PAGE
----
Last month, IWMW14 came to town. Our town. At our invitation. So we worked hard to make it an event worthy of a place we love. With our conference team taking care of the organisation, I was able to sit in on the sessions, so I thought I should blog about them here.
I was at the Jisc Digital Festival last week to help run a workshop based around the new Visitors and Residents resources we’ve developed with Dave White of the University of Oxford. If you missed that, you can find out all about them here.
The Newcastle University event “Go Digital – Thriving in a Digital World” was all about showcasing the breadth of the digital stuff people do across campus, sharing ideas and inspiring each other. Most of the Netskills team was there and actively involved in what proved to be an enjoyable and worthwhile event.
This Pi Day, we’re helping Oxford University run a free, live online event with the ambitious aim of helping participants to rediscover “one of the most important and beautiful numbers in the universe.” Pi Day Live will feature Professor Marcus du Sautoy, who will explain the significance of Pi and help participants try some ancient techniques to derive its value. Here Steve explains how we’re helping facilitate this through Blackboard Collaborate.
Report on the seminar ‘Reality Remixed: Augmented Reality without Gloves and Glasses’ in which David Kim presented recent advances in augmented reality sensing and display technologies developed at Microsoft Research that aim to make AR interactions more natural.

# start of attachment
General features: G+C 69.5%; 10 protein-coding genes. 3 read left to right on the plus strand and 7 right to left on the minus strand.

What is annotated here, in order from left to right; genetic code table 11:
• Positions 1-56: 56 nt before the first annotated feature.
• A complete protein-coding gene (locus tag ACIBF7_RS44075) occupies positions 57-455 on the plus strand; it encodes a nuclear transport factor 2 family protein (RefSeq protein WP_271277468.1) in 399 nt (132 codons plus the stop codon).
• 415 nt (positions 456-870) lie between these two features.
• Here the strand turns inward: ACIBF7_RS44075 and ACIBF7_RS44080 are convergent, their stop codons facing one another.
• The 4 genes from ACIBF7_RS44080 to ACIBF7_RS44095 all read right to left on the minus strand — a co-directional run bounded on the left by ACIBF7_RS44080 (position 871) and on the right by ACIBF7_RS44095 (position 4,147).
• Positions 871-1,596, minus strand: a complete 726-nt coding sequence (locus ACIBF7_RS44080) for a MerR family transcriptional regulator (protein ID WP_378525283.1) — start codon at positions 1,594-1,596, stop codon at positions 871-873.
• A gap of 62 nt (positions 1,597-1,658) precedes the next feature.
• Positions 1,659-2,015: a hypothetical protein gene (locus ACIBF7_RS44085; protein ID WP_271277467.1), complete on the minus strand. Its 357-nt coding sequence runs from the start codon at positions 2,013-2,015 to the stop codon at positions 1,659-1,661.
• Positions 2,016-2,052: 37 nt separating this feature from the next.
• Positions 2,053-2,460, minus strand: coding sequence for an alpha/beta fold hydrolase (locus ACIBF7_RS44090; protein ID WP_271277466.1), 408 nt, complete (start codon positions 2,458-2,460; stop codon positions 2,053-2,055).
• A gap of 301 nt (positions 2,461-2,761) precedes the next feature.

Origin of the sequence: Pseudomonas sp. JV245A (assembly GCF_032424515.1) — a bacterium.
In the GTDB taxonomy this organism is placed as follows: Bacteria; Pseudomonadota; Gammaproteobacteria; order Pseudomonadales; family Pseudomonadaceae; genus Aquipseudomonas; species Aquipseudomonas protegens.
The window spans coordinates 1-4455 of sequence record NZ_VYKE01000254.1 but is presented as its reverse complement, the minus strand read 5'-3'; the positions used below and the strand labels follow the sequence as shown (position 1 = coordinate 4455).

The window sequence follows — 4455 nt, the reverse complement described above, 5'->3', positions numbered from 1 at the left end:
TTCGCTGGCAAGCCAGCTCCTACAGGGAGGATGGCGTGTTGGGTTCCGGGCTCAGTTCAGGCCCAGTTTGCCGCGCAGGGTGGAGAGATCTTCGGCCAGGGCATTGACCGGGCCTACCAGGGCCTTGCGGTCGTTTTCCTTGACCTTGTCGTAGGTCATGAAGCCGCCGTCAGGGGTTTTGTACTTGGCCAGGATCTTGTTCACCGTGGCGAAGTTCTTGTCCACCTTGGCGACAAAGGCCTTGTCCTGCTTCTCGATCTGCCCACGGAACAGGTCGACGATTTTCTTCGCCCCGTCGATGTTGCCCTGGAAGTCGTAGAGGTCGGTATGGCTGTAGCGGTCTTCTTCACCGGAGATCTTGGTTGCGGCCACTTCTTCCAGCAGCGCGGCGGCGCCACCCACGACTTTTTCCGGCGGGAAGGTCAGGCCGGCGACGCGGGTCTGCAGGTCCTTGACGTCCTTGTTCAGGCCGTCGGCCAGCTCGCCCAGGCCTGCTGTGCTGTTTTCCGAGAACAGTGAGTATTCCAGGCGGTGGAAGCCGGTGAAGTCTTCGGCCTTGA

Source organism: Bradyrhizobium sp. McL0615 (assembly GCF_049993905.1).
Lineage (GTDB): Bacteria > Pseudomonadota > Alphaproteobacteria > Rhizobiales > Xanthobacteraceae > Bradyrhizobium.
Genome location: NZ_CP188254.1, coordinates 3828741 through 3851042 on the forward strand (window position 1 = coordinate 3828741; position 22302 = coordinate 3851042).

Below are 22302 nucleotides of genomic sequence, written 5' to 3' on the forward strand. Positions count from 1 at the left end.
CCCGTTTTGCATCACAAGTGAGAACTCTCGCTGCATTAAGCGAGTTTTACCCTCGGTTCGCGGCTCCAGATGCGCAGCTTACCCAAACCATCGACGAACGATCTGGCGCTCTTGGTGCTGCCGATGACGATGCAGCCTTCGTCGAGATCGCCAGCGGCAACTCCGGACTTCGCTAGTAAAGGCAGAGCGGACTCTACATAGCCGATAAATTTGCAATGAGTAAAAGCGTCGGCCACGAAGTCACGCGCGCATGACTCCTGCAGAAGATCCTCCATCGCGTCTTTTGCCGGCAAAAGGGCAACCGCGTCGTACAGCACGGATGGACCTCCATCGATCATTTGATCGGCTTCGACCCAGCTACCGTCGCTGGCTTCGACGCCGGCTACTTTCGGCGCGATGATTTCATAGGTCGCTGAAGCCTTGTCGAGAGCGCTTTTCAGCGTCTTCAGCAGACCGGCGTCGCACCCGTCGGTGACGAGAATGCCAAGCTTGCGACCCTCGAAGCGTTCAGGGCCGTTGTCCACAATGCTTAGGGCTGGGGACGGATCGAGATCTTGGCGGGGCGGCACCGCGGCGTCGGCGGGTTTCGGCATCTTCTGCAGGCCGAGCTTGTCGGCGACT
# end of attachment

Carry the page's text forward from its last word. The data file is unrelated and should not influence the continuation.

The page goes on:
My lightning talk at JISC dev8D on how developers in the JISC community can communicate with a broad, non-technical audience. Whilst most of the points I make are common sense, being asked to talk about this at dev8D implies that there is still something of a communication problem between the developers of a system and it’s end-users, so it doesn’t hurt to remind ourselves of the obvious occasionally.
I’ve been asked to present remotely on the JISC web2practice project and have been thinking about how best to do this. As someone who’s often in the remote audience for events, I’m aware of how difficult it can be to engage and maintain people’s interest. So, as this will be my first attempt to present to a purely remote audience, I’m hoping for some advice from those who give and receive presentations.
Despite not making it to ALT-C this year, I still felt more involved than I have at some events that I actually attended thanks to the formal and informal (attendee) amplification of the event. These are my notes on the pros and cons of being a remote participant in a tech-enhanced conference that includes streaming of keynotes, twitter back-channels, online discussions and informal amplification by attendees.
I recently ran a parallel session at the JISC Users & Innovation programme’s Next Generation Environments conference with my colleague Will Allen. The session titled Too Much of a Good Thing? Individual & institutional responses to emergent technologies explored the implications of an ever-increasing range of web services that staff and students are using as …